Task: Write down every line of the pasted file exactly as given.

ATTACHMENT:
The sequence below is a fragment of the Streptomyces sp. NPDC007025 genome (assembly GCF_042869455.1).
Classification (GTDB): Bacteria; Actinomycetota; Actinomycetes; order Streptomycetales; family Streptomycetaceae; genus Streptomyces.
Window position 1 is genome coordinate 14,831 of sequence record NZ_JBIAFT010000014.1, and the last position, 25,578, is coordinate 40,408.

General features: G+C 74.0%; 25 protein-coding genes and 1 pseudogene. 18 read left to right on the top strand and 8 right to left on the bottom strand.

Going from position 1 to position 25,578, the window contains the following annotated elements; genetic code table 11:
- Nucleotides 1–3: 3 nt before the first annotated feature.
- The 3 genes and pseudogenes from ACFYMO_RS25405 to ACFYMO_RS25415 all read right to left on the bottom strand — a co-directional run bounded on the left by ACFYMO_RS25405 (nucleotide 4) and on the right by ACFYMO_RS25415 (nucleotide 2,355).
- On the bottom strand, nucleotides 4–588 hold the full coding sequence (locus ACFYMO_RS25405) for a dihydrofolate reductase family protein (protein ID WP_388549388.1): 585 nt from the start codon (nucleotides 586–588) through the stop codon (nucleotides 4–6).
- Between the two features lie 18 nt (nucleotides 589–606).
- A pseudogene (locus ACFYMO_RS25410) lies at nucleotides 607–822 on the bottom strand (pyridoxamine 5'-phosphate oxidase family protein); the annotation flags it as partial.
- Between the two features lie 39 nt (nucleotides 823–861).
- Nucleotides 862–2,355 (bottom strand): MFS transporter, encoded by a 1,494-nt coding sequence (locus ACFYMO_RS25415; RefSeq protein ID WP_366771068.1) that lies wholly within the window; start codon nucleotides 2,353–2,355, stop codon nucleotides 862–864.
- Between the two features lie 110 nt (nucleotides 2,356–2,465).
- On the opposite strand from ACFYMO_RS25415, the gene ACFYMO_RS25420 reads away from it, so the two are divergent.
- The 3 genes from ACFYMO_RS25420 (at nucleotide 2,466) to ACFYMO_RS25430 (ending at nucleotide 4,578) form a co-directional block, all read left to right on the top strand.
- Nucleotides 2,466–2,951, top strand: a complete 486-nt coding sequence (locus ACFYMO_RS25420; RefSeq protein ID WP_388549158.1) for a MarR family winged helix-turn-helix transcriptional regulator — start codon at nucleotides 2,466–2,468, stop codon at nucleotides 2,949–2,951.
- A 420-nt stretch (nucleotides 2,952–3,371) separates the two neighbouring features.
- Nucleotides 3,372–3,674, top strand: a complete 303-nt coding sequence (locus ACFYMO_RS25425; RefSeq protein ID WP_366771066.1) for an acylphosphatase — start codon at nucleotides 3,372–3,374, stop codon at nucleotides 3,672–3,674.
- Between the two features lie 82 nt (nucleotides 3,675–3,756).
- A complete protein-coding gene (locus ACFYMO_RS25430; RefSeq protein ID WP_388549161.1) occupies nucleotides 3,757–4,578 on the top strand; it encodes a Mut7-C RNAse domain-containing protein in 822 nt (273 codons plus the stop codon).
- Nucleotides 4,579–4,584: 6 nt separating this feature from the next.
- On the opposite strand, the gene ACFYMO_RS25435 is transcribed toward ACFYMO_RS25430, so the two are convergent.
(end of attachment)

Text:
The sequence below is a fragment of the Streptomyces sp. NPDC007025 genome (assembly GCF_042869455.1).
Classification (GTDB): Bacteria; Actinomycetota; Actinomycetes; order Streptomycetales; family Streptomycetaceae; genus Streptomyces.
Window position 1 is genome coordinate 14,831 of sequence record NZ_JBIAFT010000014.1, and the last position, 25,578, is coordinate 40,408.

General features: G+C 74.0%; 25 protein-coding genes and 1 pseudogene. 18 read left to right on the top strand and 8 right to left on the bottom strand.

Going from position 1 to position 25,578, the window contains the following annotated elements; genetic code table 11:
- Nucleotides 1–3: 3 nt before the first annotated feature.
- The 3 genes and pseudogenes from ACFYMO_RS25405 to ACFYMO_RS25415 all read right to left on the bottom strand — a co-directional run bounded on the left by ACFYMO_RS25405 (nucleotide 4) and on the right by ACFYMO_RS25415 (nucleotide 2,355).
- On the bottom strand, nucleotides 4–588 hold the full coding sequence (locus ACFYMO_RS25405) for a dihydrofolate reductase family protein (protein ID WP_388549388.1): 585 nt from the start codon (nucleotides 586–588) through the stop codon (nucleotides 4–6).
- Between the two features lie 18 nt (nucleotides 589–606).
- A pseudogene (locus ACFYMO_RS25410) lies at nucleotides 607–822 on the bottom strand (pyridoxamine 5'-phosphate oxidase family protein); the annotation flags it as partial.
- Between the two features lie 39 nt (nucleotides 823–861).
- Nucleotides 862–2,355 (bottom strand): MFS transporter, encoded by a 1,494-nt coding sequence (locus ACFYMO_RS25415; RefSeq protein ID WP_366771068.1) that lies wholly within the window; start codon nucleotides 2,353–2,355, stop codon nucleotides 862–864.
- Between the two features lie 110 nt (nucleotides 2,356–2,465).
- On the opposite strand from ACFYMO_RS25415, the gene ACFYMO_RS25420 reads away from it, so the two are divergent.
- The 3 genes from ACFYMO_RS25420 (at nucleotide 2,466) to ACFYMO_RS25430 (ending at nucleotide 4,578) form a co-directional block, all read left to right on the top strand.
- Nucleotides 2,466–2,951, top strand: a complete 486-nt coding sequence (locus ACFYMO_RS25420; RefSeq protein ID WP_388549158.1) for a MarR family winged helix-turn-helix transcriptional regulator — start codon at nucleotides 2,466–2,468, stop codon at nucleotides 2,949–2,951.
- A 420-nt stretch (nucleotides 2,952–3,371) separates the two neighbouring features.
- Nucleotides 3,372–3,674, top strand: a complete 303-nt coding sequence (locus ACFYMO_RS25425; RefSeq protein ID WP_366771066.1) for an acylphosphatase — start codon at nucleotides 3,372–3,374, stop codon at nucleotides 3,672–3,674.
- Between the two features lie 82 nt (nucleotides 3,675–3,756).
- A complete protein-coding gene (locus ACFYMO_RS25430; RefSeq protein ID WP_388549161.1) occupies nucleotides 3,757–4,578 on the top strand; it encodes a Mut7-C RNAse domain-containing protein in 822 nt (273 codons plus the stop codon).
- Nucleotides 4,579–4,584: 6 nt separating this feature from the next.
- On the opposite strand, the gene ACFYMO_RS25435 is transcribed toward ACFYMO_RS25430, so the two are convergent.